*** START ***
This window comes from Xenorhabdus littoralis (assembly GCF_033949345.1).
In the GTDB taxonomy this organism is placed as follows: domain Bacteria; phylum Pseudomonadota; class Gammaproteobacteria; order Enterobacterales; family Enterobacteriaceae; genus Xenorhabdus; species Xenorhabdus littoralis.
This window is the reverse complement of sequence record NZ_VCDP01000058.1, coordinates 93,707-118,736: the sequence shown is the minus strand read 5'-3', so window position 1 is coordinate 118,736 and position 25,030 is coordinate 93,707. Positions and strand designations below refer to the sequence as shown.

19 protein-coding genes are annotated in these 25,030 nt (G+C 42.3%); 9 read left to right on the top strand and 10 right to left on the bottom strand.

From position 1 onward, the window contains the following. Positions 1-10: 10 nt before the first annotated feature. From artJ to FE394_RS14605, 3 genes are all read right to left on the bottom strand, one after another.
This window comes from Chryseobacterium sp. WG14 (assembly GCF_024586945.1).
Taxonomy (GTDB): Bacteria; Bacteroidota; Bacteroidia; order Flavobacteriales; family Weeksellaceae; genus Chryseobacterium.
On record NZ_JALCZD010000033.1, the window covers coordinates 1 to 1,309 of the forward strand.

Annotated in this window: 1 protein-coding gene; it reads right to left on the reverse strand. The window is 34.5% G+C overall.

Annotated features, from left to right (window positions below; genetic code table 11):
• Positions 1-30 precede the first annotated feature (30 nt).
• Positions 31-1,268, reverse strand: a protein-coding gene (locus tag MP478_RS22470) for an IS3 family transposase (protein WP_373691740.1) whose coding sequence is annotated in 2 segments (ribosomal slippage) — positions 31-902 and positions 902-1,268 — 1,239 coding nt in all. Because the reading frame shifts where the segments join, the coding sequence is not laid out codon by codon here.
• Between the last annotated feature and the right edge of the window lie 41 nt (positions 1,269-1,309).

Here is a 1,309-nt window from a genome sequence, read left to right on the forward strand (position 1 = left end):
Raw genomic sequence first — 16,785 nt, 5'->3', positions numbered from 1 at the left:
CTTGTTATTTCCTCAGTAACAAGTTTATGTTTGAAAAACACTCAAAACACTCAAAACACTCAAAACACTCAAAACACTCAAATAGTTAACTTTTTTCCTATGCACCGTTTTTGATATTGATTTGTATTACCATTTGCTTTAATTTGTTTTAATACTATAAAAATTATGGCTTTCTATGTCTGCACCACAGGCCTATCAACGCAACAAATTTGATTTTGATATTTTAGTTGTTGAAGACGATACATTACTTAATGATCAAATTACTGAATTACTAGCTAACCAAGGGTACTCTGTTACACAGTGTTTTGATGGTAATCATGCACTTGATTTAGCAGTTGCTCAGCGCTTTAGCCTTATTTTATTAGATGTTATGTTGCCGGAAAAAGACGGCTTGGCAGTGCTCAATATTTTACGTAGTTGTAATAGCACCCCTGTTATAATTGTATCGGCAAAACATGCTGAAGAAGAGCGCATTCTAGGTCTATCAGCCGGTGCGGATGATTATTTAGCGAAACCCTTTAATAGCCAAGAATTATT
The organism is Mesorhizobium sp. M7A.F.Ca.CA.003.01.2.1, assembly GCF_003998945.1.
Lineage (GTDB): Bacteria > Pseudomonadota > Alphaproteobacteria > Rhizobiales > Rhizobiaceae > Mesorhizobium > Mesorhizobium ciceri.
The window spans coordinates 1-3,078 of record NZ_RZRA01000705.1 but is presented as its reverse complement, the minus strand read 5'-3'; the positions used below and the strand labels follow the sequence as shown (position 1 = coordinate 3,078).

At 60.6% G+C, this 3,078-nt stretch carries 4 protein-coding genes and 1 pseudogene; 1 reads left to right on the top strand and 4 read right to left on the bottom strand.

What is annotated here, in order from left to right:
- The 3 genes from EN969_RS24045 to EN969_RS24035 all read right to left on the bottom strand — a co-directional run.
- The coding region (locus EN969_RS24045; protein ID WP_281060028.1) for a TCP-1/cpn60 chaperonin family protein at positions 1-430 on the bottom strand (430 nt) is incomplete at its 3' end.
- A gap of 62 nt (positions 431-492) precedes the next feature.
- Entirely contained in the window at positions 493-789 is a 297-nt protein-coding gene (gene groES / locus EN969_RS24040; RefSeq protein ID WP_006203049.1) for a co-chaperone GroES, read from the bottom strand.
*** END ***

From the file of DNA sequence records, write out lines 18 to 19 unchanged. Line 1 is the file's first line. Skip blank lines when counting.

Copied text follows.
Lineage (GTDB): Bacteria > Pseudomonadota > Alphaproteobacteria > Rhizobiales > Rhizobiaceae > Mesorhizobium > Mesorhizobium ciceri.
The window spans coordinates 1-3,078 of record NZ_RZRA01000705.1 but is presented as its reverse complement, the minus strand read 5'-3'; the positions used below and the strand labels follow the sequence as shown (position 1 = coordinate 3,078).